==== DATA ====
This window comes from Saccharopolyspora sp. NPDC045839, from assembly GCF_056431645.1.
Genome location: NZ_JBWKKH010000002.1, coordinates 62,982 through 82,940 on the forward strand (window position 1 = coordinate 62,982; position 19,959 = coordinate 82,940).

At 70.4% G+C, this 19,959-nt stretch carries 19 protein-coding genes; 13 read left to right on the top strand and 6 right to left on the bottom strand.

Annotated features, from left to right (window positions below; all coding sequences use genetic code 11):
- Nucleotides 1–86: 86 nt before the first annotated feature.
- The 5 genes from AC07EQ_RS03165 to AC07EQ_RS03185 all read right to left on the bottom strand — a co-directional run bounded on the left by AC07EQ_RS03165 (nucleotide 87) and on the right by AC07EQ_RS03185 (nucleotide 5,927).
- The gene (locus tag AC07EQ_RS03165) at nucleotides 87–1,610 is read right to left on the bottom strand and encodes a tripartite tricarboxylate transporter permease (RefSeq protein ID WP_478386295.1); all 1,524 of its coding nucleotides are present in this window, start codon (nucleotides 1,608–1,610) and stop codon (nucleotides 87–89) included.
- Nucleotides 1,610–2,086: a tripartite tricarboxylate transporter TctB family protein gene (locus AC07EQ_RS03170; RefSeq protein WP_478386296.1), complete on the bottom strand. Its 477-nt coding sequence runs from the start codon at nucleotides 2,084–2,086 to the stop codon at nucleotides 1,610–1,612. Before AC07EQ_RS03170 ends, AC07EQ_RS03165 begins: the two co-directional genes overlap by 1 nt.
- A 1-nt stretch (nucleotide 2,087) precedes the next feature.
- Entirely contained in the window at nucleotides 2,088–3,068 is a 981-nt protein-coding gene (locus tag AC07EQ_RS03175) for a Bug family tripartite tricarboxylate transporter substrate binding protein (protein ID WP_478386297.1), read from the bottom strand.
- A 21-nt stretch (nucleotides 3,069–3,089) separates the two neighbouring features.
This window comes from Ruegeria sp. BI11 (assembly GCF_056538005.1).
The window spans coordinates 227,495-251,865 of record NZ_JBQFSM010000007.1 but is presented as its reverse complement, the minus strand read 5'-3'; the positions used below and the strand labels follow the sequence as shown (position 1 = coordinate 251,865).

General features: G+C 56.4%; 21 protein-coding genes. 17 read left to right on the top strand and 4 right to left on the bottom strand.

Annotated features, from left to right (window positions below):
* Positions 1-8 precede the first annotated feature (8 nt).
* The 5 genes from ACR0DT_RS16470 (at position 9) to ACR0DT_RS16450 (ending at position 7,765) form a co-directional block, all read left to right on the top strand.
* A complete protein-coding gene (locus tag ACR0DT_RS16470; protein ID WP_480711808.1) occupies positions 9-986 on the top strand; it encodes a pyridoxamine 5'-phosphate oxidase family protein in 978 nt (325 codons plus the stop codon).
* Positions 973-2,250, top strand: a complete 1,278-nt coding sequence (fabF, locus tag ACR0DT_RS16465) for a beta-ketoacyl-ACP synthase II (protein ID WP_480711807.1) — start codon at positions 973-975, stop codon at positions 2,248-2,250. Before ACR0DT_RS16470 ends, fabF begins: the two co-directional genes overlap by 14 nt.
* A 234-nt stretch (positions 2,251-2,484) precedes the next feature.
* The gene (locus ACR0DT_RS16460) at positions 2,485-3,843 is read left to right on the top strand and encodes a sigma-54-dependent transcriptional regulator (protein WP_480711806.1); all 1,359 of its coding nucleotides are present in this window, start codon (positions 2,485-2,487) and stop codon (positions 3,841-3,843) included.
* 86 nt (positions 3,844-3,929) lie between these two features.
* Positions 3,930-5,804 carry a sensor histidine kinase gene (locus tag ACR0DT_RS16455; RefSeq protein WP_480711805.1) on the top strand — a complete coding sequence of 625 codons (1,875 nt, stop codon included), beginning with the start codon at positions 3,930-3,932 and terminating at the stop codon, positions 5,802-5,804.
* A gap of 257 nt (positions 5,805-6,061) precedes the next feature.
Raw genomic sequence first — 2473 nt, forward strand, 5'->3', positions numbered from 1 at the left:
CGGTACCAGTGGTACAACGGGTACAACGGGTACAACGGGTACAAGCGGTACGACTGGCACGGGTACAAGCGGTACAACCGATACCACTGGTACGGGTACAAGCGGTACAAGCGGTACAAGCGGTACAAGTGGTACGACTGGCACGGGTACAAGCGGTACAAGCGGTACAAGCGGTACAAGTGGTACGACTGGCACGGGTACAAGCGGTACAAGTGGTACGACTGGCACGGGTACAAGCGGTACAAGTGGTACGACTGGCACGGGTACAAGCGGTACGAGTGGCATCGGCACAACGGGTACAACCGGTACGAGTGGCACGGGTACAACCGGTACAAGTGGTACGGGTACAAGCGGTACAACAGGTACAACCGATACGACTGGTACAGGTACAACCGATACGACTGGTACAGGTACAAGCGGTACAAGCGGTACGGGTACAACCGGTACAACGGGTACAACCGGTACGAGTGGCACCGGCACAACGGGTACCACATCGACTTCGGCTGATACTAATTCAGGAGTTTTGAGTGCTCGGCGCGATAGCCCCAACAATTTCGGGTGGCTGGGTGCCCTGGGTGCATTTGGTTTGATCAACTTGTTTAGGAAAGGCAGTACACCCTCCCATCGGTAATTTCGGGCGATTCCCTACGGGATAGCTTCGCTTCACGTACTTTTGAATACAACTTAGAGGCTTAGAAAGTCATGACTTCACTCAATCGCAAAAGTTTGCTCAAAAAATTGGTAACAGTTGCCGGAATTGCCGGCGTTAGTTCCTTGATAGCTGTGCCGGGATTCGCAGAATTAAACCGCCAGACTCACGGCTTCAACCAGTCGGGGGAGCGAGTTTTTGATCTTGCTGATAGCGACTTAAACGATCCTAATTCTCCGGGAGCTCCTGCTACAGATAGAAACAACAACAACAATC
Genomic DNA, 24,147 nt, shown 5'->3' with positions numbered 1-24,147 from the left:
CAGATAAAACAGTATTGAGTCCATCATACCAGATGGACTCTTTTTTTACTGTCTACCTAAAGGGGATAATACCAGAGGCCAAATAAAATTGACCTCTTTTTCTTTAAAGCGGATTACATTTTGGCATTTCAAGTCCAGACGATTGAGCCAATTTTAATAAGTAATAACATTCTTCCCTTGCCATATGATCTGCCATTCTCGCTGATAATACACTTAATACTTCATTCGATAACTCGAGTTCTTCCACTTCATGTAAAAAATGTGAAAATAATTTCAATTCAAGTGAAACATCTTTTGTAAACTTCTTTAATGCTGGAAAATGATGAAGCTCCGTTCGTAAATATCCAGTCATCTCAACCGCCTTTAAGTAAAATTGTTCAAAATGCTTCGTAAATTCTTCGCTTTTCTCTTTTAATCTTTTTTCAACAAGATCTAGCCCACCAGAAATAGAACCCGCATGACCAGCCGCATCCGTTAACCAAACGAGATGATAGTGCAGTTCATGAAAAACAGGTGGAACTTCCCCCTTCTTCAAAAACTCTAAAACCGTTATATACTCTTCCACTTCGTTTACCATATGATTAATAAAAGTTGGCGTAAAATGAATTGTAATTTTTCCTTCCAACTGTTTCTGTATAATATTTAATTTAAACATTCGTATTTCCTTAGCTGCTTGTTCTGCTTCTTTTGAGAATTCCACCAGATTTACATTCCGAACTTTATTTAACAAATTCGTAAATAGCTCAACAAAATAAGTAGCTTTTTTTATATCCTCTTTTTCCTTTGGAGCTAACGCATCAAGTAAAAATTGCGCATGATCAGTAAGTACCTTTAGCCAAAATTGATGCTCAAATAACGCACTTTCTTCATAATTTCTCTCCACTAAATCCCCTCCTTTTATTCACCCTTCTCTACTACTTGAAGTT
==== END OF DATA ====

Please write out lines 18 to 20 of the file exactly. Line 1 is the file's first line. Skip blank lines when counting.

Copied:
* A complete protein-coding gene (locus tag ACR0DT_RS16470; protein ID WP_480711808.1) occupies positions 9-986 on the top strand; it encodes a pyridoxamine 5'-phosphate oxidase family protein in 978 nt (325 codons plus the stop codon).
* Positions 973-2,250, top strand: a complete 1,278-nt coding sequence (fabF, locus tag ACR0DT_RS16465) for a beta-ketoacyl-ACP synthase II (protein ID WP_480711807.1) — start codon at positions 973-975, stop codon at positions 2,248-2,250. Before ACR0DT_RS16470 ends, fabF begins: the two co-directional genes overlap by 14 nt.
* A 234-nt stretch (positions 2,251-2,484) precedes the next feature.